Cory shared with us the story of the murder at the “Birth-Night Ball”. In 1842 a young tough man from Kentucky, drunk and upset that he was not invited upstairs to the ball to dance with the young bachelor women of the community, began brandishing a knife. He was taken outside by a cousin of the host to try to calm him down and when threatened he pulled his pistol and shot the man through the heart. He escaped, but was captured, tried and condemned to death. He was hanged before a crowd of five thousand at Mineral Point.

Root cellar at Berry Tavern

Root Cellar where cholera victim’s bodies stored.

A decade later in 1854, the cholera epidemic came to the Berry Tavern, now called the Lamar Hotel. While Mr. Lamar was away cholera killed eleven guests and family members within days. When the doctor and coffin builder came to the tavern they also died. Six additional travelers and stage drivers died following stops at the hotel. A stage coach came through and seeing bodies in front of the tavern kept on going. The tavern was quarantined until the danger passed. The bodies were wrapped in gunny sacks and stacked in the still-standing stone root cellar awaiting burial. On the property today is a cholera victims cemetery.

With the passing of the rail lines and the closing of the lead mines, the Berry Tavern became a farmhouse. It retains its original white oak beams, pine floors and stone walls. In 1914 a monument was placed there by the Daughters of the American Revolution to honor its place in history.

Restoration work at Berry Tavern

Restoration work at Berry Tavern

Bill Breihan, of Milwaukee, who is a distant relative of Fortunatus Berry, began the journey that led to the revitalization of interest in Berry Tavern when he inherited his family’s historical papers from his mother about 25 years ago. About 15 years ago he started looking to find out if the building was still there and at that time the house was occupied by renters. Breihan met Cory Ritterbusch and Chris Price, who were also interested in the local history of Berry Tavern. In 2011 the house was abandoned and they inquired about buying the house. The house was purchased and The Friends of Berry Tavern were established in 2013 to preserve this historical treasure for future generations. Their long term goal is to restore the tavern and open it to the public so they can learn about the history of the building and Gratiot’s Grove. You can follow the Friends of Berry Tavern on Facebook at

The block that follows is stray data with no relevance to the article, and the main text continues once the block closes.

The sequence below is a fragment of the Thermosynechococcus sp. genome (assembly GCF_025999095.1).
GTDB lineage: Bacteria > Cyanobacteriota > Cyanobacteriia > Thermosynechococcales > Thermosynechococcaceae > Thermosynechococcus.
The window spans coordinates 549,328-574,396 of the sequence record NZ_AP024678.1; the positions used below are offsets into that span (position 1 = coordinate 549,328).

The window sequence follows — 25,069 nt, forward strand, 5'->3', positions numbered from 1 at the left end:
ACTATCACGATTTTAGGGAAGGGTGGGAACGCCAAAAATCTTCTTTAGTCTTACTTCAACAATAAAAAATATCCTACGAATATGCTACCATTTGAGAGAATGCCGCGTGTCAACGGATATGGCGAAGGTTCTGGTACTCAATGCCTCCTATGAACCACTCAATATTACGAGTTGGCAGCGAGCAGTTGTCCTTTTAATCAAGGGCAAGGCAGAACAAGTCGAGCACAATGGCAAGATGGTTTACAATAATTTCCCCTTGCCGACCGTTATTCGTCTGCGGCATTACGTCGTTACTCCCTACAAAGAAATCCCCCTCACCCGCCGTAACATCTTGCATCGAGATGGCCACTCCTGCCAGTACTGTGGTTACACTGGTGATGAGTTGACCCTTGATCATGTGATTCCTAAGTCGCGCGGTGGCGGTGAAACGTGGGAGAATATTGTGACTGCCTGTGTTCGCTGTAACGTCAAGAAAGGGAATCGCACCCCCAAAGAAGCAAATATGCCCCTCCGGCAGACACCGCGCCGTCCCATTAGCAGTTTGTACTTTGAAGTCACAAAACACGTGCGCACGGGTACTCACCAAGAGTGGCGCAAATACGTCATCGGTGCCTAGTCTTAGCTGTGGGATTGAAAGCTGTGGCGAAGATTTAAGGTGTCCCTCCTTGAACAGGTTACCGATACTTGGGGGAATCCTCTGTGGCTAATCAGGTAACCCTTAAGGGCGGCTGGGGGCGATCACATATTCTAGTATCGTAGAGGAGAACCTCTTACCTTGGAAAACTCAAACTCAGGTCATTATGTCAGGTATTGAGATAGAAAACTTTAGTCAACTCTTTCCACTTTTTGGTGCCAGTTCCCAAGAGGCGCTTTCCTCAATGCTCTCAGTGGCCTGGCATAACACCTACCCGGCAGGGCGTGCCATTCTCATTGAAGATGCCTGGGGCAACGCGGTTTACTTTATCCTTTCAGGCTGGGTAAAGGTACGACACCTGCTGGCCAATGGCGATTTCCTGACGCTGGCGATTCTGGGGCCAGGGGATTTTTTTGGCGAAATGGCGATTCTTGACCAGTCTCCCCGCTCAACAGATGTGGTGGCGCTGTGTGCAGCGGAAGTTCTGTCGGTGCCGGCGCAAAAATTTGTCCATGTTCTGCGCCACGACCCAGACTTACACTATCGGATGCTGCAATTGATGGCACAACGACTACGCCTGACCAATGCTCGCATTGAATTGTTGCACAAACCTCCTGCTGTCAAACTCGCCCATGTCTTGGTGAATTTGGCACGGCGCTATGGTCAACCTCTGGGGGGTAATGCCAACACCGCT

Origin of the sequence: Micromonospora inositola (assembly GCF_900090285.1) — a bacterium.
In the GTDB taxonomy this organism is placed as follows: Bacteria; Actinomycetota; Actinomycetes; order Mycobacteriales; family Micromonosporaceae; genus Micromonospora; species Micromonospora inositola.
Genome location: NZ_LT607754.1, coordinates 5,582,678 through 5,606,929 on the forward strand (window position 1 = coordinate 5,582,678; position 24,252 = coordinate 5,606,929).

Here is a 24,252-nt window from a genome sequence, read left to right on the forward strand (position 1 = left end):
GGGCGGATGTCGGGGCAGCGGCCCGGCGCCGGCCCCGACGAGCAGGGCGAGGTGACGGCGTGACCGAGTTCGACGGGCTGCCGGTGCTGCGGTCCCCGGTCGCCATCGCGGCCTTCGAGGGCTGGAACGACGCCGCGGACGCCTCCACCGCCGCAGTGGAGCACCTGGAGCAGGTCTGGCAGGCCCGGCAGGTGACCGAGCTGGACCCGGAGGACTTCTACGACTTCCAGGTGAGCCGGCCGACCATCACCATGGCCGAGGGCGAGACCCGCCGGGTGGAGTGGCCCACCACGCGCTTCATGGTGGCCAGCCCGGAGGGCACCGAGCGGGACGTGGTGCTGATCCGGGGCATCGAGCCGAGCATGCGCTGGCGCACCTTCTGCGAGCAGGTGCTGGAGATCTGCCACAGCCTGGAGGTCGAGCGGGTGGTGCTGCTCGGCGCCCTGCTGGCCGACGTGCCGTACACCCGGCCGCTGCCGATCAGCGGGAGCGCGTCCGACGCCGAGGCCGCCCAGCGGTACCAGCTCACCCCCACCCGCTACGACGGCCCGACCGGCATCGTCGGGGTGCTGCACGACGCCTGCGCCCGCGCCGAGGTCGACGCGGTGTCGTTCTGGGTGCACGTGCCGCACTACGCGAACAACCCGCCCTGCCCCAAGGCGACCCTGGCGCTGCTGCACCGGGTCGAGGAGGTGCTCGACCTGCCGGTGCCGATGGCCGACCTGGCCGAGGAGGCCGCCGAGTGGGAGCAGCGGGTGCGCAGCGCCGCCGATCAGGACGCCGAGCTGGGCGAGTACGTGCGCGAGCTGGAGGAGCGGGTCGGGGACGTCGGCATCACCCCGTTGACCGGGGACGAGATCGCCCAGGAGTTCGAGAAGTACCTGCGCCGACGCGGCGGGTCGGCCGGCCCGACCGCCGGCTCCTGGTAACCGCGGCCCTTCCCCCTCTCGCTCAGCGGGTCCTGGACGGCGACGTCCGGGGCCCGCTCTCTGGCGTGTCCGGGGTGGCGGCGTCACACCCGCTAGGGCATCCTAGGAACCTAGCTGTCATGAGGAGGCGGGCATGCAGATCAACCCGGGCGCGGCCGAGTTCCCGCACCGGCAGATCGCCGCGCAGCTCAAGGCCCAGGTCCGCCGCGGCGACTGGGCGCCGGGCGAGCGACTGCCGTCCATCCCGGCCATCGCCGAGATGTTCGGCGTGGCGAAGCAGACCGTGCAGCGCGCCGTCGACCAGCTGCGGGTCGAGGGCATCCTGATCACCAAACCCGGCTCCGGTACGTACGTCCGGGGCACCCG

52 Ancestors in 52 Weeks

In December I encouraged you to pass your stories on so your children and grandchildren will know your stories and the stories of their ancestors. For Christmas this year I created a “Grandpa Book” for all the grandchildren. I gathered together several pictures from my husband’s childhood which included pictures of his grandparents and great grandparents. The book was a pictorial history of his life and ended with a page of all the grandkids pictures. What surprised us was the response of the parents (our kids). The grandkids thought it was fun, but their parents felt like they had been given a treasure – pieces of their dad’s life they never knew about. They laughed and they cried over the book.